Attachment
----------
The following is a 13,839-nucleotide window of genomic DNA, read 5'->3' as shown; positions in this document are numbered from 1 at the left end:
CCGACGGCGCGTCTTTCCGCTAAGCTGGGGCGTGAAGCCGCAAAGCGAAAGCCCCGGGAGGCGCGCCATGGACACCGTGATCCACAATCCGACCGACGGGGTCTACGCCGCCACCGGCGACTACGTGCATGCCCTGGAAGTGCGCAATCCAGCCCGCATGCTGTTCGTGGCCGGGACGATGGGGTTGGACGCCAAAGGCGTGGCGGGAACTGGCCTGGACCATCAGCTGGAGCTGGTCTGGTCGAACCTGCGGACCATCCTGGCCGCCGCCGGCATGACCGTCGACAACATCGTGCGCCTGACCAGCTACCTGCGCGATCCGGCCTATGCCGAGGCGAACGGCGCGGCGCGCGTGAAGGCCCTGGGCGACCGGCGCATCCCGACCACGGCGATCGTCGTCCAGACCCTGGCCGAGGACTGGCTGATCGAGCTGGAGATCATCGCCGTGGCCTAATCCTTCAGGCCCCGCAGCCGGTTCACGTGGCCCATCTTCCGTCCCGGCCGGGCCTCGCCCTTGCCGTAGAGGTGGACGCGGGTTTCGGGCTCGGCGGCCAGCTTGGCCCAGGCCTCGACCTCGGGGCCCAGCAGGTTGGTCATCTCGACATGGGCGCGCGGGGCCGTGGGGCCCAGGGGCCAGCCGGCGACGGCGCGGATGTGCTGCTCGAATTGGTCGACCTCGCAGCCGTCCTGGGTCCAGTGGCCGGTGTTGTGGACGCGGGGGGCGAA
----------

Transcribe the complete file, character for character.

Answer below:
The following is a 13,839-nucleotide window of genomic DNA, read 5'->3' as shown; positions in this document are numbered from 1 at the left end:
CCGACGGCGCGTCTTTCCGCTAAGCTGGGGCGTGAAGCCGCAAAGCGAAAGCCCCGGGAGGCGCGCCATGGACACCGTGATCCACAATCCGACCGACGGGGTCTACGCCGCCACCGGCGACTACGTGCATGCCCTGGAAGTGCGCAATCCAGCCCGCATGCTGTTCGTGGCCGGGACGATGGGGTTGGACGCCAAAGGCGTGGCGGGAACTGGCCTGGACCATCAGCTGGAGCTGGTCTGGTCGAACCTGCGGACCATCCTGGCCGCCGCCGGCATGACCGTCGACAACATCGTGCGCCTGACCAGCTACCTGCGCGATCCGGCCTATGCCGAGGCGAACGGCGCGGCGCGCGTGAAGGCCCTGGGCGACCGGCGCATCCCGACCACGGCGATCGTCGTCCAGACCCTGGCCGAGGACTGGCTGATCGAGCTGGAGATCATCGCCGTGGCCTAATCCTTCAGGCCCCGCAGCCGGTTCACGTGGCCCATCTTCCGTCCCGGCCGGGCCTCGCCCTTGCCGTAGAGGTGGACGCGGGTTTCGGGCTCGGCGGCCAGCTTGGCCCAGGCCTCGACCTCGGGGCCCAGCAGGTTGGTCATCTCGACATGGGCGCGCGGGGCCGTGGGGCCCAGGGGCCAGCCGGCGACGGCGCGGATGTGCTGCTCGAATTGGTCGACCTCGCAGCCGTCCTGGGTCCAGTGGCCGGTGTTGTGGACGCGGGGGGCGAA